|Year of offer||2018|
|Subject level||Undergraduate Level 1|
|Fees||Subject EFTSL, Level, Discipline & Census Date|
An overview of music, culture and society in Western Europe from the 17th to the late 18th centuries. Through an examination of works by Monteverdi, Vivaldi, Handel, J. S. Bach, W. A. Mozart, and J. Haydn, among others, students will explore the development of musical styles during this period in their cultural, social and political contexts.
In-class discussions, quizzes, and exercises will support students as they explore current scholarship on authenticity and performance practice, music and politics, gender and sexuality, and music and meaning.
Students will engage in an individual project on a work relevant to them, which they will explore from performative, historical and analytical perspectives. The three tutorial assignments will support them through the research process culminating in their essay.
Intended learning outcomes
On completion of this subject students should be able to:
- interpret 17th and 18th century music in its cultural context;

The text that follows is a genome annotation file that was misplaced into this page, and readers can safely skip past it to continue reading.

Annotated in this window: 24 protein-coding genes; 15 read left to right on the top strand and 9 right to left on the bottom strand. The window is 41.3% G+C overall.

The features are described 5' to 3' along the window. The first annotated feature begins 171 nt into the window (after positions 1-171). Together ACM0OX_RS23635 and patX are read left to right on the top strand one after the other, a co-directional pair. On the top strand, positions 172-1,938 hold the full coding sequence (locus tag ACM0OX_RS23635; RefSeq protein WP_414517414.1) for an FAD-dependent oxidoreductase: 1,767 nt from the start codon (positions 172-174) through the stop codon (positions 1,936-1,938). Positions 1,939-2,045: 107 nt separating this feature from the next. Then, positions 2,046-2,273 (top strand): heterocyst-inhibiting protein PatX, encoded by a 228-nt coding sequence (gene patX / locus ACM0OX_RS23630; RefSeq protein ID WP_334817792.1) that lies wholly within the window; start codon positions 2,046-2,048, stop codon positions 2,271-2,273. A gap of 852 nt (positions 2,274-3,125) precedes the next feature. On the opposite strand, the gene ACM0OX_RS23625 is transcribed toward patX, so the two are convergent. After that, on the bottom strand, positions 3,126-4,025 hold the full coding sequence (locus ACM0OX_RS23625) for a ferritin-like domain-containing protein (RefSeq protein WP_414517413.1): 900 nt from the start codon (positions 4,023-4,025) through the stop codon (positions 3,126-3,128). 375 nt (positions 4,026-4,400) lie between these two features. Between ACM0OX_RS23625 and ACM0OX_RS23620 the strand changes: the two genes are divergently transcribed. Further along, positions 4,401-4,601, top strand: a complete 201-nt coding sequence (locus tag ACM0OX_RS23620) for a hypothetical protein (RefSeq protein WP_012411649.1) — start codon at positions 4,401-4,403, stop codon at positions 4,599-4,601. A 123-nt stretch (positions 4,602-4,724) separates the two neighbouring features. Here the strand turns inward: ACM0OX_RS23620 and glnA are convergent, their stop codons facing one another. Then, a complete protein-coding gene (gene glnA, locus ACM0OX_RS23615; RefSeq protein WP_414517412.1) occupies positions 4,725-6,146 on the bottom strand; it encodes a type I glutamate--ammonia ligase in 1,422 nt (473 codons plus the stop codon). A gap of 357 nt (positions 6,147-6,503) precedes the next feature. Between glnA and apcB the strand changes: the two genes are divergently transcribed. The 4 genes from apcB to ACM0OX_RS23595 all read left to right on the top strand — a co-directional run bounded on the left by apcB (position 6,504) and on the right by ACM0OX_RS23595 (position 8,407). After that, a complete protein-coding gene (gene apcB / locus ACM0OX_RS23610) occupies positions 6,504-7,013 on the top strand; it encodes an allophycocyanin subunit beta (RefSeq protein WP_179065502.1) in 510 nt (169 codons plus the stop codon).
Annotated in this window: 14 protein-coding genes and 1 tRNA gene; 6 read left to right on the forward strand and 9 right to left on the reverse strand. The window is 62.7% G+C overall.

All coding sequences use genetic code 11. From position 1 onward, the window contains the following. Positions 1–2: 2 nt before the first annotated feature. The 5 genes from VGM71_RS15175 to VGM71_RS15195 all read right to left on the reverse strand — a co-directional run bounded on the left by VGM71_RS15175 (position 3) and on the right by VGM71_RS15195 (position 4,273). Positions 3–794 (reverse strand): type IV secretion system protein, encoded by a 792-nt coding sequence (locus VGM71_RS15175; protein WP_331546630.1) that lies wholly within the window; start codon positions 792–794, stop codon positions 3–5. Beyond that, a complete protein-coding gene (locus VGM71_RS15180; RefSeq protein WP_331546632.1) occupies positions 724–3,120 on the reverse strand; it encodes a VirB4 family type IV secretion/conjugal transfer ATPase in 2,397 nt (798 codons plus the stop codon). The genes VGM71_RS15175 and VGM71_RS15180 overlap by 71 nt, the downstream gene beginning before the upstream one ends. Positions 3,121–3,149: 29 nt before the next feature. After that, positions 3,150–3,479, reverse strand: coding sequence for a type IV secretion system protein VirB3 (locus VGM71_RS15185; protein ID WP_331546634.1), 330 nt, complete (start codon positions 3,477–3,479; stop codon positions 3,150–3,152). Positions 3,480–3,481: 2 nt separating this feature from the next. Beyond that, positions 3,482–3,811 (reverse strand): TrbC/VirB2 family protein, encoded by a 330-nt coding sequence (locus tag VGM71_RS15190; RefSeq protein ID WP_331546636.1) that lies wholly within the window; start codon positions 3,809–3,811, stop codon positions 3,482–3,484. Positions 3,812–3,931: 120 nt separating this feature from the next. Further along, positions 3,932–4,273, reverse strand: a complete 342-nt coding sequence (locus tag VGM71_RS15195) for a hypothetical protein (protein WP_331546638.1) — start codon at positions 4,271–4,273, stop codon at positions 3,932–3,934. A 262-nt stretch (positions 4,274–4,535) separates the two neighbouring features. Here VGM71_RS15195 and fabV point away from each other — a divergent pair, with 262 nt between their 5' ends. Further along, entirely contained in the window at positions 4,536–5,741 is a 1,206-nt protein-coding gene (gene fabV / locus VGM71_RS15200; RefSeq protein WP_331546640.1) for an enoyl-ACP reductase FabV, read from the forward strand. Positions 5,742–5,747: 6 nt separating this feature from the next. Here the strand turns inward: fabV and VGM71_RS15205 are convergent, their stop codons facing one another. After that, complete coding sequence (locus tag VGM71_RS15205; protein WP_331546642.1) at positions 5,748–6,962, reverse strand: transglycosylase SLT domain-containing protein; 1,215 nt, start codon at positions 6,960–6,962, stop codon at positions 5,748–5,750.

- incorporate period-specific performance practices;
- discriminate both aurally and conceptually between the main music genres and styles from the 17th and 18th centuries;
- undertake basic scholarly work using music-specific bibliographic tools;
- discuss music coherently using an appropriate technical vocabulary;
- engage meaningfully with contemporary scholarship on the period examined;
- work constructively yet rigorously with peers.
- Understand music from the Baroque to the end of the Classical period in its cultural context.
- Incorporate period-specific performance practices.
- Discriminate both aurally and conceptually between the main music genres and styles from the Baroque to the end of the Classical period.
- Undertake basic scholarly work using music-specific bibliographic tools.
- Discuss music coherently using an appropriate technical vocabulary.
- Engage meaningfully with contemporary scholarship on the periods examined.
- Work constructively yet rigorously with peers.